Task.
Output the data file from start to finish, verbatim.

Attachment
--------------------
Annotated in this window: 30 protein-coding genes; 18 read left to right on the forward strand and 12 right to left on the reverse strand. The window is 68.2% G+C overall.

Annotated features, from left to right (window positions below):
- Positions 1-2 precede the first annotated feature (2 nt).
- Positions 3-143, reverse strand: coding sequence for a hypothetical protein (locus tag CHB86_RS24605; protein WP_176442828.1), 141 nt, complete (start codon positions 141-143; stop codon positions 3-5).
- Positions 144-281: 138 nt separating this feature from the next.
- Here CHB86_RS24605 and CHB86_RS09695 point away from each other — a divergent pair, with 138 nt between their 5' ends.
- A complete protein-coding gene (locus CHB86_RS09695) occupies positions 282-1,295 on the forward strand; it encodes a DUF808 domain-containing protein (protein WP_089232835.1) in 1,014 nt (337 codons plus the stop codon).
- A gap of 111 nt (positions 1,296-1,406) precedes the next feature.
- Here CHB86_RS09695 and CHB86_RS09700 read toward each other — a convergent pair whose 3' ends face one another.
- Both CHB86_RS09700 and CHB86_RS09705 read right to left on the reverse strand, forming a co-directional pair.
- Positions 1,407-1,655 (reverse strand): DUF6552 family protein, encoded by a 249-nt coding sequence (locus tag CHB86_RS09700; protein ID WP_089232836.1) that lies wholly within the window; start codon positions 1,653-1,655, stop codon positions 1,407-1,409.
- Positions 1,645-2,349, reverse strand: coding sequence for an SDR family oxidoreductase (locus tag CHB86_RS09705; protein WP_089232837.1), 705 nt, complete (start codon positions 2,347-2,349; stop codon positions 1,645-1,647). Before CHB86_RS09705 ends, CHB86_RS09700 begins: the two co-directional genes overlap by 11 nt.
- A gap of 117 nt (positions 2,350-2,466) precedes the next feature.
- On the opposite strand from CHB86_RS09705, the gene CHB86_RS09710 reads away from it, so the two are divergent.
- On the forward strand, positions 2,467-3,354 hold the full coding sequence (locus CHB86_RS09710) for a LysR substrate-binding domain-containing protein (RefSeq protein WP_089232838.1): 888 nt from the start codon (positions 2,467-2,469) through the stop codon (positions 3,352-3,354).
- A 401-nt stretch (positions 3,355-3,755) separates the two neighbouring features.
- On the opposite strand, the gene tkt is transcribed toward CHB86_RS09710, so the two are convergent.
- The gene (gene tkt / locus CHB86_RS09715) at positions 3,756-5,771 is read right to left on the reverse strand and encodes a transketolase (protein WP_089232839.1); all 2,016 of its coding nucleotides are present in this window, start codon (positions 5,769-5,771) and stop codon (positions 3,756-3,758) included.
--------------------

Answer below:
Annotated in this window: 30 protein-coding genes; 18 read left to right on the forward strand and 12 right to left on the reverse strand. The window is 68.2% G+C overall.

Annotated features, from left to right (window positions below):
- Positions 1-2 precede the first annotated feature (2 nt).
- Positions 3-143, reverse strand: coding sequence for a hypothetical protein (locus tag CHB86_RS24605; protein WP_176442828.1), 141 nt, complete (start codon positions 141-143; stop codon positions 3-5).
- Positions 144-281: 138 nt separating this feature from the next.
- Here CHB86_RS24605 and CHB86_RS09695 point away from each other — a divergent pair, with 138 nt between their 5' ends.
- A complete protein-coding gene (locus CHB86_RS09695) occupies positions 282-1,295 on the forward strand; it encodes a DUF808 domain-containing protein (protein WP_089232835.1) in 1,014 nt (337 codons plus the stop codon).
- A gap of 111 nt (positions 1,296-1,406) precedes the next feature.
- Here CHB86_RS09695 and CHB86_RS09700 read toward each other — a convergent pair whose 3' ends face one another.
- Both CHB86_RS09700 and CHB86_RS09705 read right to left on the reverse strand, forming a co-directional pair.
- Positions 1,407-1,655 (reverse strand): DUF6552 family protein, encoded by a 249-nt coding sequence (locus tag CHB86_RS09700; protein ID WP_089232836.1) that lies wholly within the window; start codon positions 1,653-1,655, stop codon positions 1,407-1,409.
- Positions 1,645-2,349, reverse strand: coding sequence for an SDR family oxidoreductase (locus tag CHB86_RS09705; protein WP_089232837.1), 705 nt, complete (start codon positions 2,347-2,349; stop codon positions 1,645-1,647). Before CHB86_RS09705 ends, CHB86_RS09700 begins: the two co-directional genes overlap by 11 nt.
- A gap of 117 nt (positions 2,350-2,466) precedes the next feature.
- On the opposite strand from CHB86_RS09705, the gene CHB86_RS09710 reads away from it, so the two are divergent.
- On the forward strand, positions 2,467-3,354 hold the full coding sequence (locus CHB86_RS09710) for a LysR substrate-binding domain-containing protein (RefSeq protein WP_089232838.1): 888 nt from the start codon (positions 2,467-2,469) through the stop codon (positions 3,352-3,354).
- A 401-nt stretch (positions 3,355-3,755) separates the two neighbouring features.
- On the opposite strand, the gene tkt is transcribed toward CHB86_RS09710, so the two are convergent.
- The gene (gene tkt / locus CHB86_RS09715) at positions 3,756-5,771 is read right to left on the reverse strand and encodes a transketolase (protein WP_089232839.1); all 2,016 of its coding nucleotides are present in this window, start codon (positions 5,769-5,771) and stop codon (positions 3,756-3,758) included.